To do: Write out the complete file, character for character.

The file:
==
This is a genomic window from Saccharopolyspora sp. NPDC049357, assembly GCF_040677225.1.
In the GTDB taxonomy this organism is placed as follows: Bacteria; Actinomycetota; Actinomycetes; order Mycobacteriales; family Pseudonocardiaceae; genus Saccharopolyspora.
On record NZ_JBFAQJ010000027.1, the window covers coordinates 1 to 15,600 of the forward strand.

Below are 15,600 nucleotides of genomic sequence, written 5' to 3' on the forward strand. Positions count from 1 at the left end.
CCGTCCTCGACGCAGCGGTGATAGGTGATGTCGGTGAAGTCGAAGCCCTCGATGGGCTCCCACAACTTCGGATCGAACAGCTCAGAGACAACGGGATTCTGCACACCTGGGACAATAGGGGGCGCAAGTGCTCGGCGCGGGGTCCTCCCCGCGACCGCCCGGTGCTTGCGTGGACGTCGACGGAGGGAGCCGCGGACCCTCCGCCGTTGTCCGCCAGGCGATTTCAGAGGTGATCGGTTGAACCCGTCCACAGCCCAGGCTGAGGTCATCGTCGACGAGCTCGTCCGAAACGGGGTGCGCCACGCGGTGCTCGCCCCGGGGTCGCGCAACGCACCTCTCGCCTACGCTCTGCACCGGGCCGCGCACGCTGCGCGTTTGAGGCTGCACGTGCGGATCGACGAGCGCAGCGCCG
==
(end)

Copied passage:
This is a genomic window from Saccharopolyspora sp. NPDC049357, assembly GCF_040677225.1.
In the GTDB taxonomy this organism is placed as follows: Bacteria; Actinomycetota; Actinomycetes; order Mycobacteriales; family Pseudonocardiaceae; genus Saccharopolyspora.
On record NZ_JBFAQJ010000027.1, the window covers coordinates 1 to 15,600 of the forward strand.

Below are 15,600 nucleotides of genomic sequence, written 5' to 3' on the forward strand. Positions count from 1 at the left end.
CCGTCCTCGACGCAGCGGTGATAGGTGATGTCGGTGAAGTCGAAGCCCTCGATGGGCTCCCACAACTTCGGATCGAACAGCTCAGAGACAACGGGATTCTGCACACCTGGGACAATAGGGGGCGCAAGTGCTCGGCGCGGGGTCCTCCCCGCGACCGCCCGGTGCTTGCGTGGACGTCGACGGAGGGAGCCGCGGACCCTCCGCCGTTGTCCGCCAGGCGATTTCAGAGGTGATCGGTTGAACCCGTCCACAGCCCAGGCTGAGGTCATCGTCGACGAGCTCGTCCGAAACGGGGTGCGCCACGCGGTGCTCGCCCCGGGGTCGCGCAACGCACCTCTCGCCTACGCTCTGCACCGGGCCGCGCACGCTGCGCGTTTGAGGCTGCACGTGCGGATCGACGAGCGCAGCGCCG